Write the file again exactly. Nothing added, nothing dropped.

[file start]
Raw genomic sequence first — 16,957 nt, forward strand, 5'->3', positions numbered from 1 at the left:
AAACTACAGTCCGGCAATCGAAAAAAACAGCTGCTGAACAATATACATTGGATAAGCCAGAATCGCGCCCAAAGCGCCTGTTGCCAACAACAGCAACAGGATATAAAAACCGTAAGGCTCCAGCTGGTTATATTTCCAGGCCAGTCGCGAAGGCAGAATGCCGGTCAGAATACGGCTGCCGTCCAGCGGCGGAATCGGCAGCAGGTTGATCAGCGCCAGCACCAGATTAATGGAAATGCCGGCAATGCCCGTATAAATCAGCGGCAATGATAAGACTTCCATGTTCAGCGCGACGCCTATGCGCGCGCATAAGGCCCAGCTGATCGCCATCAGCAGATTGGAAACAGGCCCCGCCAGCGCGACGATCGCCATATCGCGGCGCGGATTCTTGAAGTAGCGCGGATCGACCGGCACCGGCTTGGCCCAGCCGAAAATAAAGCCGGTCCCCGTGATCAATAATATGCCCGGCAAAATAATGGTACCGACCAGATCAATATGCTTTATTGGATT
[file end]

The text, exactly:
Raw genomic sequence first — 16,957 nt, forward strand, 5'->3', positions numbered from 1 at the left:
AAACTACAGTCCGGCAATCGAAAAAAACAGCTGCTGAACAATATACATTGGATAAGCCAGAATCGCGCCCAAAGCGCCTGTTGCCAACAACAGCAACAGGATATAAAAACCGTAAGGCTCCAGCTGGTTATATTTCCAGGCCAGTCGCGAAGGCAGAATGCCGGTCAGAATACGGCTGCCGTCCAGCGGCGGAATCGGCAGCAGGTTGATCAGCGCCAGCACCAGATTAATGGAAATGCCGGCAATGCCCGTATAAATCAGCGGCAATGATAAGACTTCCATGTTCAGCGCGACGCCTATGCGCGCGCATAAGGCCCAGCTGATCGCCATCAGCAGATTGGAAACAGGCCCCGCCAGCGCGACGATCGCCATATCGCGGCGCGGATTCTTGAAGTAGCGCGGATCGACCGGCACCGGCTTGGCCCAGCCGAAAATAAAGCCGGTCCCCGTGATCAATAATATGCCCGGCAAAATAATGGTACCGACCAGATCAATATGCTTTATTGGATT